A Beginner’s Guide • By John Slavin.
THE GREAT Highland Bagpipe is a versatile instrument capable of producing breathtaking music in the hands of the finest solo performers and Grade 1 bands, or of stirring the emotions of the listener when a pipe band parades down the street with a bit of pomp and swagger.
Those are the situations we most associate with Highland pipes, but over the last 40 to 50 years there has been a growing interest in playing the Highland pipes alongside other traditional instruments, and for the past 25 years, the piping degree course at the RSAMD and now at the RCS has been producing Highland pipers who are quite comfortable in the folk band idiom.
The early folk scene piping pioneers in the 1970s were Jimmy Anderson and then Tom Johnstone in Glasgow band, The Clutha; Duncan MacGillivray in Battlefield Band; Iain MacDonald and then Dougie Pincock in Kentigern. Neil Fraser, from the BBC Gaelic department was also an influential person at the time. He produced TV programmes such as Se Ur Beatha and promoted pipe music on radio in the early 70s. Neil brought over the Bothy Band from Ireland and wanted a similar band from Scotland, and thus gathered piper Angus MacDonald, Alasdair Fraser, John Carmichael, Charlie Cowie (fiddle) and Alasdair MacDonald (guitar) as a group. In another series they formed the group, Alba, with Mike Ward, Tony Cuffe, Sean O’Rouke and Angus MacDonald. When Angus left to do his final medical exams (and become Dr. Angus), Allan MacLeod took over in Alba and then went on to join Tannahill Weavers.
It may sound like a long time ago, but it seems that the tradition moves at a slower pace and the skills and techniques of piping alongside other traditional instruments have not been widely passed on and are not common knowledge to the majority of pipers.
The whole subject of playing pipes with other musicians is a massive topic and Tim Cummings’ excellent Theory Top-Up series is a spin-off from this very feature and explores the related music theory in great detail.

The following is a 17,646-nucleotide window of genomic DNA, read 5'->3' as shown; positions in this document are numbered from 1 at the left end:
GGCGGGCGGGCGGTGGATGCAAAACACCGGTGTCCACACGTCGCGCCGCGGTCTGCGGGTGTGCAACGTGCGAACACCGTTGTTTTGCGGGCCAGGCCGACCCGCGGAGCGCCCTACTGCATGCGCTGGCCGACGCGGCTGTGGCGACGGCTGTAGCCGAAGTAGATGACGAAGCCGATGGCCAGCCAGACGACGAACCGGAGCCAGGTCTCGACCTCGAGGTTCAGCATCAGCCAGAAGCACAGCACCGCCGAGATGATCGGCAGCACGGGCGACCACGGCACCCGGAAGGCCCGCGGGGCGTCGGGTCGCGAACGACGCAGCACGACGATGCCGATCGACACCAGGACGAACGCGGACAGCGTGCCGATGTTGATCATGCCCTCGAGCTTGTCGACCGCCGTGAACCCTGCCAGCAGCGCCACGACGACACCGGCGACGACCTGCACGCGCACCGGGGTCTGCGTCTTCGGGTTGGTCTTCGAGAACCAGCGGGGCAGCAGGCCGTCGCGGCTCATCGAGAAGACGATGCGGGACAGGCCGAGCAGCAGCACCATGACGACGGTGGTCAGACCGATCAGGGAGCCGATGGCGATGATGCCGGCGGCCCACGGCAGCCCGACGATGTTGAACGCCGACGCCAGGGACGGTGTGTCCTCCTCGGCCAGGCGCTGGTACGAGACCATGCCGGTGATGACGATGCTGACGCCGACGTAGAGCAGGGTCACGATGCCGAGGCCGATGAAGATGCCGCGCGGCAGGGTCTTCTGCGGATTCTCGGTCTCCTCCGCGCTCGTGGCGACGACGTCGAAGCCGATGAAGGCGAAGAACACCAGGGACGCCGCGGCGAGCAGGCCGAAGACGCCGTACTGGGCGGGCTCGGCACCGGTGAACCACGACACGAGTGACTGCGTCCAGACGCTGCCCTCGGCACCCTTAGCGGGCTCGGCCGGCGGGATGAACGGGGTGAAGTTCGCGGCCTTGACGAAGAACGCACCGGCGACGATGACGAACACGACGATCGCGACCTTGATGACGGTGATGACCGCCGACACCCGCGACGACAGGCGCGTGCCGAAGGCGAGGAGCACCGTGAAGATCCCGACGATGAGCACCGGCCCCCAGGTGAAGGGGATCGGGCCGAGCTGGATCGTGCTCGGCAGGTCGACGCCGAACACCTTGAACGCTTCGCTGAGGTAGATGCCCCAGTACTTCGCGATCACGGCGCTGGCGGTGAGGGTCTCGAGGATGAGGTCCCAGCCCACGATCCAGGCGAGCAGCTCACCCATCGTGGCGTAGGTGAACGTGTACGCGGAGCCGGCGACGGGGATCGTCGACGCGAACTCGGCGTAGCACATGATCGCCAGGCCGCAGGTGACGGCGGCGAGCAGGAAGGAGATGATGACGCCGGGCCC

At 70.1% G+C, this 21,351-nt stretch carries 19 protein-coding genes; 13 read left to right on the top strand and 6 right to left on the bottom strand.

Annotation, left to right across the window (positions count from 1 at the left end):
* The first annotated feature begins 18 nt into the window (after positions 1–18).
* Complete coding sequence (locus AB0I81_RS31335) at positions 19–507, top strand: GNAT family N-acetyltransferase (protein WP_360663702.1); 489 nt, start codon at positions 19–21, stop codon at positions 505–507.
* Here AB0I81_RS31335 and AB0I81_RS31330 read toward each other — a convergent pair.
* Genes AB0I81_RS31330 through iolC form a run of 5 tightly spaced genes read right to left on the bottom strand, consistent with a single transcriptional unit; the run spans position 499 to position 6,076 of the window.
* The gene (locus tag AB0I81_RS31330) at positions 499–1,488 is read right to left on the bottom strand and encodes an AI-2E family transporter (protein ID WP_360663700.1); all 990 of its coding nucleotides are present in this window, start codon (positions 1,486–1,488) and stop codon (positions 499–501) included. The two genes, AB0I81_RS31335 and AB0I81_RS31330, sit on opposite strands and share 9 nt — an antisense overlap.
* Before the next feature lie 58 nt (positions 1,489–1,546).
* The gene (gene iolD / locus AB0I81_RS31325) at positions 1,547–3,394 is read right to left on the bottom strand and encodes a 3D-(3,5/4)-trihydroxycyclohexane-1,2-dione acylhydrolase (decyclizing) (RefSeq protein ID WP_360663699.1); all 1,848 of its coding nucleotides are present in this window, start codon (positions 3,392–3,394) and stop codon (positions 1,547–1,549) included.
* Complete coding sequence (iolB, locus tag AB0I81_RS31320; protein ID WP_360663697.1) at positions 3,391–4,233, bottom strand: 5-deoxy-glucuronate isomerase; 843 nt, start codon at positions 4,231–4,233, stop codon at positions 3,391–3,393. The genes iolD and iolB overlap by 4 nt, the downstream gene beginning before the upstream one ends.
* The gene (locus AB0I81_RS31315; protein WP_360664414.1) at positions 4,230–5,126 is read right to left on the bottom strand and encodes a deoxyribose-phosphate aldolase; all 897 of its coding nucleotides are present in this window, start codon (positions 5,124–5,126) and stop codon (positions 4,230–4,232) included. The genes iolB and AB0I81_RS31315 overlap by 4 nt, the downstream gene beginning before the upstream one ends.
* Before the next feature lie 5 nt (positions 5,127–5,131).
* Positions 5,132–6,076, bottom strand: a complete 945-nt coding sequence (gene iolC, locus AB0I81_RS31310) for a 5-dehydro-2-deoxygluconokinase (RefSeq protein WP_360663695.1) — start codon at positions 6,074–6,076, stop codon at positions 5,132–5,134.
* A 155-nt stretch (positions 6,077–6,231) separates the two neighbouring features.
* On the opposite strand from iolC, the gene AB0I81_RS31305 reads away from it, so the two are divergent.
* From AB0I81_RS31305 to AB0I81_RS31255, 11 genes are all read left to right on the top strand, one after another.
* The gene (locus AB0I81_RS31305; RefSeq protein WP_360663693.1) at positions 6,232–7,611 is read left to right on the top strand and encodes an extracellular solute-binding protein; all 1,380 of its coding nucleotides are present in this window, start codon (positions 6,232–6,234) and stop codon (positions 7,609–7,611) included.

Part one of this feature is taking it very slowly, giving you simple instruction on how to pitch your pipe chanter, a little of the music theory involved and some knowledge of what other musicians need to do to play along with you.
You don’t need to have a strong grasp of musical theory to follow steps one to three, but it does assume you are a piper who can read pipe music; you know the names of the notes on the chanter; you understand how to set the pitch of your pipe chanter by sinking or raising the reed and how to check the pitch using a tuner.
If you are able to do those things, the steps below should allow you to set your pipe chanter, and knowing you are at concert pitch, give you the confidence to find a willing musician to share a tune; even if only to encourage you to share a few tunes with a friend who plays guitar… and everyone has a friend who plays guitar!
GETTING YOUR PIPE CHANTER IN TUNE
1. You must have a B-flat concert pitch pipe chanter, and these are now available from many bagpipe makers.
2. Your low A needs to tune to 440 Hertz (Hz) — that is not strictly true (it actually tunes to 466Hz) and we will find out why in the next article. However to keep things simple for the moment, get a calibratable chromatic tuner, such as a Korg C-30, and set it to 440Hz.
3. If the chromatic tuner shows B-flat ‘in tune’, see example one above, when you play your low A into it when set to 440Hz, then your chanter is where you want it to be.
So if you have followed the points above, your pipe chanter should now be at concert pitch. The following points, from four to 10, start to explore the music theory, but don’t give you all the answers. The various topics and theory will be explored in future articles.
MUSIC THEORY BASICS
4. Your low A note actually sounds a B-flat and that is why the tuner shows a B-flat when you play a low A into it. All the other notes on the chanter sound one semitone higher than what they are traditionally named: see example two below.